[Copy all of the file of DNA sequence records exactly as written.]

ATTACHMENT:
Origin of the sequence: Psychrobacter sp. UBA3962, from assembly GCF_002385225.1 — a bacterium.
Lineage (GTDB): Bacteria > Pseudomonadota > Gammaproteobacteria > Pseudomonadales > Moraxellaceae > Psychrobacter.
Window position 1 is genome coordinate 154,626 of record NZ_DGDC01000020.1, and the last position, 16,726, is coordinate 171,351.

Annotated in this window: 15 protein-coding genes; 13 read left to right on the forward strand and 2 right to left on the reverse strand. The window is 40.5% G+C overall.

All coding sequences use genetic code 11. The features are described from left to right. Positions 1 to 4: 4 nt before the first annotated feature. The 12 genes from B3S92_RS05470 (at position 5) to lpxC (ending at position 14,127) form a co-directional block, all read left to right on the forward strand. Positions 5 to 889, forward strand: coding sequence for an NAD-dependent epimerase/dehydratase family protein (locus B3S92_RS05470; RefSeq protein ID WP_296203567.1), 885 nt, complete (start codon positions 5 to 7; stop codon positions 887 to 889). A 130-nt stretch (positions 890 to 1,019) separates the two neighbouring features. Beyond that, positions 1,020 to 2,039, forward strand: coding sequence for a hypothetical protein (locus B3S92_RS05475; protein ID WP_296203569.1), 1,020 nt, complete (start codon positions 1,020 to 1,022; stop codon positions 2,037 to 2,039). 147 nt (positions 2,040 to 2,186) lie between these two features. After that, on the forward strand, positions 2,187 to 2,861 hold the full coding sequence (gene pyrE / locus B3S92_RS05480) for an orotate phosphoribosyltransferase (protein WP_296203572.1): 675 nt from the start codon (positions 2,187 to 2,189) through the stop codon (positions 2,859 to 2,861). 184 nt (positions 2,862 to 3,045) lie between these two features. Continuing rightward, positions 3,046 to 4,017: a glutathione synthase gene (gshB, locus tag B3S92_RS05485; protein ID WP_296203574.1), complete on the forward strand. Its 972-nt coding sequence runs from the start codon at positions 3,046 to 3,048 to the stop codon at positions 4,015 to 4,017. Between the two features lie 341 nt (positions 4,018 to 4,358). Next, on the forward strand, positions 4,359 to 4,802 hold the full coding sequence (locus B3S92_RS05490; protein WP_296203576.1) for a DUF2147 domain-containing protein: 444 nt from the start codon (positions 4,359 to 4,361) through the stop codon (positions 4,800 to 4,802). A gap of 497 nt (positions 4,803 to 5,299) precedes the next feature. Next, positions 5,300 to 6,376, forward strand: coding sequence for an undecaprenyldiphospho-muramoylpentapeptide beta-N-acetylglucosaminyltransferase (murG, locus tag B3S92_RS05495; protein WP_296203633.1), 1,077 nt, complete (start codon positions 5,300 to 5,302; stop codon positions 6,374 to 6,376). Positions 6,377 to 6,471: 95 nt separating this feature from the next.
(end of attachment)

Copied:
Origin of the sequence: Psychrobacter sp. UBA3962, from assembly GCF_002385225.1 — a bacterium.
Lineage (GTDB): Bacteria > Pseudomonadota > Gammaproteobacteria > Pseudomonadales > Moraxellaceae > Psychrobacter.
Window position 1 is genome coordinate 154,626 of record NZ_DGDC01000020.1, and the last position, 16,726, is coordinate 171,351.

Annotated in this window: 15 protein-coding genes; 13 read left to right on the forward strand and 2 right to left on the reverse strand. The window is 40.5% G+C overall.

All coding sequences use genetic code 11. The features are described from left to right. Positions 1 to 4: 4 nt before the first annotated feature. The 12 genes from B3S92_RS05470 (at position 5) to lpxC (ending at position 14,127) form a co-directional block, all read left to right on the forward strand. Positions 5 to 889, forward strand: coding sequence for an NAD-dependent epimerase/dehydratase family protein (locus B3S92_RS05470; RefSeq protein ID WP_296203567.1), 885 nt, complete (start codon positions 5 to 7; stop codon positions 887 to 889). A 130-nt stretch (positions 890 to 1,019) separates the two neighbouring features. Beyond that, positions 1,020 to 2,039, forward strand: coding sequence for a hypothetical protein (locus B3S92_RS05475; protein ID WP_296203569.1), 1,020 nt, complete (start codon positions 1,020 to 1,022; stop codon positions 2,037 to 2,039). 147 nt (positions 2,040 to 2,186) lie between these two features. After that, on the forward strand, positions 2,187 to 2,861 hold the full coding sequence (gene pyrE / locus B3S92_RS05480) for an orotate phosphoribosyltransferase (protein WP_296203572.1): 675 nt from the start codon (positions 2,187 to 2,189) through the stop codon (positions 2,859 to 2,861). 184 nt (positions 2,862 to 3,045) lie between these two features. Continuing rightward, positions 3,046 to 4,017: a glutathione synthase gene (gshB, locus tag B3S92_RS05485; protein ID WP_296203574.1), complete on the forward strand. Its 972-nt coding sequence runs from the start codon at positions 3,046 to 3,048 to the stop codon at positions 4,015 to 4,017. Between the two features lie 341 nt (positions 4,018 to 4,358). Next, on the forward strand, positions 4,359 to 4,802 hold the full coding sequence (locus B3S92_RS05490; protein WP_296203576.1) for a DUF2147 domain-containing protein: 444 nt from the start codon (positions 4,359 to 4,361) through the stop codon (positions 4,800 to 4,802). A gap of 497 nt (positions 4,803 to 5,299) precedes the next feature. Next, positions 5,300 to 6,376, forward strand: coding sequence for an undecaprenyldiphospho-muramoylpentapeptide beta-N-acetylglucosaminyltransferase (murG, locus tag B3S92_RS05495; protein WP_296203633.1), 1,077 nt, complete (start codon positions 5,300 to 5,302; stop codon positions 6,374 to 6,376). Positions 6,377 to 6,471: 95 nt separating this feature from the next.